“No, no, I always see them on the opposite way, I see them as my teachers so when I had a question I go to them, I ask them. When I have something on the data I go to them because we share everything inside Cyan. Obviously at the end of the day we are drivers, I want to be quicker than them, they want to be quicker than me but we are working for Lynk & Co and Cyan and we share everything. But one day, as I always tell them, I want to be like them because I want to win the world title. They know at one point we are going to be rivals on the track but that’s a different thing. But I never felt pressure from them.”

Are you ready to win the world title this year?
“To be honest I don’t know, I have to see how we are doing at the beginning of the season. I have new tracks to learn. I never drove touring cars on street circuits, I did racing in America on street circuits but it was in formula cars so it’s very different and Vila Real and Macau are very difficult tracks. Like I said before I have the speed but I need to put everything together to fight for the title. I am fighting against the best drivers and it’s not easy. When you do a mistake, it costs a lot. Now with two races per weekend when before it was three it’s even more important to do points in every race. I have a chance but it’s too soon to say something so I just focus on doing a good pre-season, good learning. After two or three weekends let’s think about it, but now it’s too soon.”

The WTCR is set for some races in the summer after an autumn calendar was followed last year due to the pandemic, does that make a difference to your preparations? Does it concern you?
“Actually, I love it! I hate the winter so it’s great to race in the summer. I don’t think it will cost anything and we can be quick in any condition with the car we have so I am not worried about it.”

How have your kept active during the winter?
“I am living in Barcelona and I do my own training here with my trainer. We tested for two days in Aragón and we still have a few days left of pre-season testing. When I was young I lived in Italy and of course America, where I raced, but I felt Barcelona was the only place where I really don’t miss my country. I can speak my language and I have a lot of friends from Uruguay living in Barcelona.”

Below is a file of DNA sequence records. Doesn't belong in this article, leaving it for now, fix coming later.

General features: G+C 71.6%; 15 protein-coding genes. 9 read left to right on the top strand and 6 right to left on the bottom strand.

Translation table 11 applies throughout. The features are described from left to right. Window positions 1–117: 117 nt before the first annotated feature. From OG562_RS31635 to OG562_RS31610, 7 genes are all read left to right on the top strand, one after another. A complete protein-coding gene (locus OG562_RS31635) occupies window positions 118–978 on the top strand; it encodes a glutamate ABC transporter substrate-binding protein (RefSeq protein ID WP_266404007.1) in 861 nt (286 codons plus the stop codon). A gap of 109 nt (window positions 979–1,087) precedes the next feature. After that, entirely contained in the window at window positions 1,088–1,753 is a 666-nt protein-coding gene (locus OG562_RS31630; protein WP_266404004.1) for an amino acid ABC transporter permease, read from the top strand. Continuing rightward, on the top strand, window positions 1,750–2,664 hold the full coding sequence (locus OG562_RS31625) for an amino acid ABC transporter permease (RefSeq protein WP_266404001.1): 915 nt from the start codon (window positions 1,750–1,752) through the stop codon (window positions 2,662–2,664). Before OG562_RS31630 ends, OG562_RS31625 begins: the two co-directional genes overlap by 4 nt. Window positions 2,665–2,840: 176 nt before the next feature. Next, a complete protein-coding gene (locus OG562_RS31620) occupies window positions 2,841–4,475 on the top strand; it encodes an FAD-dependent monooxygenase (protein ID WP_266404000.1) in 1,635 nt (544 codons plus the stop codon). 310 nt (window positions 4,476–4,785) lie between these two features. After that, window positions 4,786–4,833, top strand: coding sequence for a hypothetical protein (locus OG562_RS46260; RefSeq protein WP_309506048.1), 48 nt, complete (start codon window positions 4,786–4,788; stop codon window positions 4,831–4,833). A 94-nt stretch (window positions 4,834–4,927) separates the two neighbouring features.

Can you describe the support you get from Uruguay and what it means to you?
“For sure, I’m getting more popular in Uruguay, especially because I’m the only driver racing in Europe and the first time in an FIA world series. But it’s not just big for me, it’s also big for the country. The races are always early morning but people are still watching and it’s cool to have the support from the people of Uruguay.”

Finally, why are young drivers like you looking at the WTCR as an alternative career path?
“In formula it’s always about looking for money, money. Touring cars gives more chances. Sue, the budget is completely different but you get more chances for becoming professional in touring cars. In formula if you don’t have a big programme or big sponsors it’s hard to compete. With touring cars when you arrive at one point and show you are good I am very sure you get an opportunity to be a professional driver. Even if you are good and fighting in the junior championships like Formula 2 and Formula 3 it’s never enough if you don’t have the money to get to Formula One.”

MORE ON SANTIAGO URRUTIA: REVISIT WTCRFAST TALK, THE CHOSEN ONE OF WTCR
“My Grandad give us a little motorcycle. At the time I was only three, like a baby, but I started just riding the bike around the [family] farm. At one point my Dad said, ‘do you want to race?’ and I start racing when I was three. If you think about it, they were a little bit crazy, but I started racing motocross until I had a big crash and my Mum said, ‘Santi, this is enough, if you want to keep racing I want to give you a go-kart’. So, she took a credit from the bank, my Mum is just a schoolteacher, but she give me the go-kart and I start racing when I was five.”

Part one:https://www.youtube.com/watch?v=To3vyHx_578
Part two:https://www.youtube.com/watch?v=9QxYTGuA6HI